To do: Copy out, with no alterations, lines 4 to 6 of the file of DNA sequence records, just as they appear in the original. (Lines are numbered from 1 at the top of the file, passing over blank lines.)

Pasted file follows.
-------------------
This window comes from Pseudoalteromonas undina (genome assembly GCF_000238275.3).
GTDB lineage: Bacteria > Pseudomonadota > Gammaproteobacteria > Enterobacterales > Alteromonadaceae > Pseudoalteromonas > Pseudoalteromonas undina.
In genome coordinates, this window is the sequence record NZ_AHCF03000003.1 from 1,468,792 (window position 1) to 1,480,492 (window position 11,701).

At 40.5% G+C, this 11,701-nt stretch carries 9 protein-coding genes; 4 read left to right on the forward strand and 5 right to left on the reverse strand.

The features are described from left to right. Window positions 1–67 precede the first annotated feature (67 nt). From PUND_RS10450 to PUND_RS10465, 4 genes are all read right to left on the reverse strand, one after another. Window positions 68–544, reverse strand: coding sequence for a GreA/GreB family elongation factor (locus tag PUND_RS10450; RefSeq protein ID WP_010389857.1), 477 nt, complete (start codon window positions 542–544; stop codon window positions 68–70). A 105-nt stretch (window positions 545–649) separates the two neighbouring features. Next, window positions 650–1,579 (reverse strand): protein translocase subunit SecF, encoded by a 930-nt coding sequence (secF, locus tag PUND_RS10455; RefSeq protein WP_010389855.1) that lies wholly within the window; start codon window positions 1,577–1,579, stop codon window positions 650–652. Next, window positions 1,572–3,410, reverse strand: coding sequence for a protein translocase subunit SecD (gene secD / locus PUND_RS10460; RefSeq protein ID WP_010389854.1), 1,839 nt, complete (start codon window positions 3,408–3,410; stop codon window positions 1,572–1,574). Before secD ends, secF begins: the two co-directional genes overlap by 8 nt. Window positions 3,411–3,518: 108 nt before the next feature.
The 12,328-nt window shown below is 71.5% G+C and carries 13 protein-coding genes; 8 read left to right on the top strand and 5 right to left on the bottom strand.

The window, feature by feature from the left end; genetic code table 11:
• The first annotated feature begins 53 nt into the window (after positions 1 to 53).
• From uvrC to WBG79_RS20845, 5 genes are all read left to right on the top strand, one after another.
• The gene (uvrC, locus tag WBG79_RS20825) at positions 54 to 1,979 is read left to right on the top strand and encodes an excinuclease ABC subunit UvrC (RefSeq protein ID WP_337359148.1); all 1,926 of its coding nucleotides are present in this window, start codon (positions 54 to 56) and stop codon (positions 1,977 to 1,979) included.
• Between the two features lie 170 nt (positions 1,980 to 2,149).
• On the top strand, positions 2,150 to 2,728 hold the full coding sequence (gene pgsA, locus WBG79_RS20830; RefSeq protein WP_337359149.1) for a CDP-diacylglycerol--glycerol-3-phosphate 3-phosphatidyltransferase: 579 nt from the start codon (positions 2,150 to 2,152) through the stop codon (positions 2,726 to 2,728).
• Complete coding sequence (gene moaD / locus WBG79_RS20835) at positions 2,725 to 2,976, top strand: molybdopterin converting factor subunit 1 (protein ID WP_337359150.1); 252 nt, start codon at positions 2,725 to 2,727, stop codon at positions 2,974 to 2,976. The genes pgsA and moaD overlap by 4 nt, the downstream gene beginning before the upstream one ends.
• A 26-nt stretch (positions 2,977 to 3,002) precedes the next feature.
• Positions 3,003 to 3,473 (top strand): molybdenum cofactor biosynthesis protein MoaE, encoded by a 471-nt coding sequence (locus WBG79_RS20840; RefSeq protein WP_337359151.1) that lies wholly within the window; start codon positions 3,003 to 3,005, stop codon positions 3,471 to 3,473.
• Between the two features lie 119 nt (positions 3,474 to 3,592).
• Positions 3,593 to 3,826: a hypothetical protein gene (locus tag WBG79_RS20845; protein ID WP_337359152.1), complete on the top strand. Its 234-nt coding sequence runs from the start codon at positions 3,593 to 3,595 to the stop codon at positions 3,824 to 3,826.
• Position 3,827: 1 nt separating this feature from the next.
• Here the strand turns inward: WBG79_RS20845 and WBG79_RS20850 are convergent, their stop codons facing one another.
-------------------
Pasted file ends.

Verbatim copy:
At 40.5% G+C, this 11,701-nt stretch carries 9 protein-coding genes; 4 read left to right on the forward strand and 5 right to left on the reverse strand.

The features are described from left to right. Window positions 1–67 precede the first annotated feature (67 nt). From PUND_RS10450 to PUND_RS10465, 4 genes are all read right to left on the reverse strand, one after another. Window positions 68–544, reverse strand: coding sequence for a GreA/GreB family elongation factor (locus tag PUND_RS10450; RefSeq protein ID WP_010389857.1), 477 nt, complete (start codon window positions 542–544; stop codon window positions 68–70). A 105-nt stretch (window positions 545–649) separates the two neighbouring features. Next, window positions 650–1,579 (reverse strand): protein translocase subunit SecF, encoded by a 930-nt coding sequence (secF, locus tag PUND_RS10455; RefSeq protein WP_010389855.1) that lies wholly within the window; start codon window positions 1,577–1,579, stop codon window positions 650–652. Next, window positions 1,572–3,410, reverse strand: coding sequence for a protein translocase subunit SecD (gene secD / locus PUND_RS10460; RefSeq protein ID WP_010389854.1), 1,839 nt, complete (start codon window positions 3,408–3,410; stop codon window positions 1,572–1,574). Before secD ends, secF begins: the two co-directional genes overlap by 8 nt. Window positions 3,411–3,518: 108 nt before the next feature.
The 12,328-nt window shown below is 71.5% G+C and carries 13 protein-coding genes; 8 read left to right on the top strand and 5 right to left on the bottom strand.